Engineering students: Airbrush not just for artists
The airbrush, that tool behind tattoos and T-shirts, may have an unexpected future... in technology.

A new control mechanism for genetic code translation discovered in bacteria
Almost all organisms share the same genetic code. Identification of the evolutionary differences between the system for the translation of the genetic code in humans and other organisms are useful for the design of new antibiotics. Researchers at IRB Barcelona have discovered that an essential molecular process differs in the bacteria Mycoplasma penetrans, a human pathogen that affects the respiratory tract. The results have been published in the latest issue of Molecular Cell.

Remarkable new clothing may someday power your iPod
Nanotechnology researchers at the Georgia Institute of Technology are developing a shirt that harvests energy from the wearer's physical motion and converts it into electricity for powering small electronic devices worn by soldiers in the field, hikers and other users. The research is funded by the National Science Foundation and described in the Feb. 14 issue of Nature.

Why anyone can make a sandcastle
Max Planck researcher from Gottingen achieve a high level of understanding of the complex structure of moist granules.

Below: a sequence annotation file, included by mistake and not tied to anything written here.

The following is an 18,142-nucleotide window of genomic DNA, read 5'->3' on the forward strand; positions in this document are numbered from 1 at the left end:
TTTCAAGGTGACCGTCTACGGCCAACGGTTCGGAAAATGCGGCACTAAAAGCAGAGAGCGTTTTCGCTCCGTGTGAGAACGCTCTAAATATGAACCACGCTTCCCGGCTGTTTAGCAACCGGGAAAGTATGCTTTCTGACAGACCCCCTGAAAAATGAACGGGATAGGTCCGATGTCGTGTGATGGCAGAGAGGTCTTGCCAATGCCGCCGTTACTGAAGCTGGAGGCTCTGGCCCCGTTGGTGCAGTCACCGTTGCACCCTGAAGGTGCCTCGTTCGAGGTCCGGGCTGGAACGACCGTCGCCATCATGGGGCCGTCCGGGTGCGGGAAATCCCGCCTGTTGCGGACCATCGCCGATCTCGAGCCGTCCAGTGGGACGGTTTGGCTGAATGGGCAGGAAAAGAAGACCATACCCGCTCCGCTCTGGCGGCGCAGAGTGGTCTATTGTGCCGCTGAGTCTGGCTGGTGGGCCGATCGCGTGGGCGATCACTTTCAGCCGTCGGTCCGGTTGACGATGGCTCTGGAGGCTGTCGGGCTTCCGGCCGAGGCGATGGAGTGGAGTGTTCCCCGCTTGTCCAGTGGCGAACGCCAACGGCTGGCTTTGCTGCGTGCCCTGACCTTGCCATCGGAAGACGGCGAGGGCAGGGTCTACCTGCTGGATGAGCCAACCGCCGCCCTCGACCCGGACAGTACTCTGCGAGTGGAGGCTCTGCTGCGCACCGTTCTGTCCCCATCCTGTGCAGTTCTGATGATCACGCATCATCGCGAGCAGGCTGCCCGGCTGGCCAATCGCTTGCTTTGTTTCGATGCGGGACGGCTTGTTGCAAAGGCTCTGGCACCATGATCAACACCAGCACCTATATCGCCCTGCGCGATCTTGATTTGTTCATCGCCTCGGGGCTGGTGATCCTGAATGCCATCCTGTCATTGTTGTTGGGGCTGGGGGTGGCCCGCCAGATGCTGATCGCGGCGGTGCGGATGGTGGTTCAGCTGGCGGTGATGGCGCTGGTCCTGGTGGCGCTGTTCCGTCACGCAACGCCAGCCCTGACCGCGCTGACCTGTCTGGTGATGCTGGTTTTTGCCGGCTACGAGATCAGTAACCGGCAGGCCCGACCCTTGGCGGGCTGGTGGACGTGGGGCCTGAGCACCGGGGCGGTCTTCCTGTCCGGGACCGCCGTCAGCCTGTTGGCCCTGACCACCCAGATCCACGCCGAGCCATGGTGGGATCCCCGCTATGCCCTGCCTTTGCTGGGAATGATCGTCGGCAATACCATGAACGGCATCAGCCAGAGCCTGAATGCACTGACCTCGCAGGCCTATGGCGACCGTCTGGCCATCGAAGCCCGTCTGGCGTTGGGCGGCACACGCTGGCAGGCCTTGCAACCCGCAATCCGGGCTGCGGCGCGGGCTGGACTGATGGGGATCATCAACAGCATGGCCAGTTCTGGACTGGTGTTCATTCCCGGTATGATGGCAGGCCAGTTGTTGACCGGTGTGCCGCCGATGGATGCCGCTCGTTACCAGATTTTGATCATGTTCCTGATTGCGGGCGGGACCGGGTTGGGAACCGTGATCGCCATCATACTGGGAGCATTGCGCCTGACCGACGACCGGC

UCSD research team identifies novel anticancer drug from the sea
A collaborative team of researchers spearheaded by Dennis Carson M.D., professor of medicine and director of the Rebecca and John Moores UCSD Cancer Center at the University of California, San Diego has identified a potent new anticancer drug isolated from a toxic blue-green algae found in the South Pacific.

Dartmouth researchers find the root of the evolutionary emergence of vertebrates
Dartmouth College researchers and colleagues from the University of Bristol in the U.K. have traced the beginnings of complex life, i.e. vertebrates, to microRNA. The researchers argue that the evolution of microRNAs, which regulate gene expression, are behind the origin of early vertebrates.

Evolving complexity out of 'junk DNA'
'Junk DNA' could hold the secret of the evolutionary origin of complex animals, according to new research from Dartmouth College and the University of Bristol.

UCLA stem cell scientists reprogram human skin cells into embryonic stem cells
UCLA stem cell scientists have reprogrammed human skin cells into cells with the same unlimited properties as embryonic stem cells without using embryos or eggs.

How red blood cells nuke their nuclei
Late in their development, mammalian red blood cells lose their nuclei when a ring of actin filaments contracts and pinches off a segment of the cell that mainly contains the nucleus. Relevance: This is the first study to reveal the proteins involved as a red blood cell loses its nucleus. The researchers plan to further investigate the entire process of red blood cell formation, which may lead to insights about genetic alterations that underlie certain red blood cell disorders.

Light echoes whisper the distance to a star
Taking advantage of the presence of light echoes, a team of astronomers have used an ESO telescope to measure, at the 1 percent precision level, the distance of a Cepheid -- a class of variable stars that constitutes one of the first steps in the cosmic distance ladder.

Telecom research leads to solar cell breakthrough
Researchers in the department of engineering physics at McMaster are collaborating with ARISE Technologies and the Ontario Centres of Excellence to apply developments in multi-junction semiconductor technology undertaken for thee telecommunication industry to developing high-efficiency of solar cells.